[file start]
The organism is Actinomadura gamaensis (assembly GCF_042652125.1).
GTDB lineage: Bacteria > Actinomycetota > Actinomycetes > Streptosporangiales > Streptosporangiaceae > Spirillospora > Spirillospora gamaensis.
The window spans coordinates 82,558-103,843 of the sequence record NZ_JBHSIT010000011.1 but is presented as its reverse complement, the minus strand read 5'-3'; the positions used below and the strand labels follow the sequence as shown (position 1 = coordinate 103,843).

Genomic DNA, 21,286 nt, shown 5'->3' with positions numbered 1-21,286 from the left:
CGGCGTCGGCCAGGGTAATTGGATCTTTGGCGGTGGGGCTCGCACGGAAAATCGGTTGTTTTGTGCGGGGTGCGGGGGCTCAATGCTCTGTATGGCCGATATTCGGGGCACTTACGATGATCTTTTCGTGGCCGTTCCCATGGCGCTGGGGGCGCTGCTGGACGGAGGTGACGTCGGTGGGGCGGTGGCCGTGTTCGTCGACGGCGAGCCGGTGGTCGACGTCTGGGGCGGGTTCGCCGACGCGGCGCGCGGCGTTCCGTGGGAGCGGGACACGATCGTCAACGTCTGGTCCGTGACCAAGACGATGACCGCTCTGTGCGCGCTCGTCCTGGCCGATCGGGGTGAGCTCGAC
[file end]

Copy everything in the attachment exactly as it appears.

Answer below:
The organism is Actinomadura gamaensis (assembly GCF_042652125.1).
GTDB lineage: Bacteria > Actinomycetota > Actinomycetes > Streptosporangiales > Streptosporangiaceae > Spirillospora > Spirillospora gamaensis.
The window spans coordinates 82,558-103,843 of the sequence record NZ_JBHSIT010000011.1 but is presented as its reverse complement, the minus strand read 5'-3'; the positions used below and the strand labels follow the sequence as shown (position 1 = coordinate 103,843).

Genomic DNA, 21,286 nt, shown 5'->3' with positions numbered 1-21,286 from the left:
CGGCGTCGGCCAGGGTAATTGGATCTTTGGCGGTGGGGCTCGCACGGAAAATCGGTTGTTTTGTGCGGGGTGCGGGGGCTCAATGCTCTGTATGGCCGATATTCGGGGCACTTACGATGATCTTTTCGTGGCCGTTCCCATGGCGCTGGGGGCGCTGCTGGACGGAGGTGACGTCGGTGGGGCGGTGGCCGTGTTCGTCGACGGCGAGCCGGTGGTCGACGTCTGGGGCGGGTTCGCCGACGCGGCGCGCGGCGTTCCGTGGGAGCGGGACACGATCGTCAACGTCTGGTCCGTGACCAAGACGATGACCGCTCTGTGCGCGCTCGTCCTGGCCGATCGGGGTGAGCTCGAC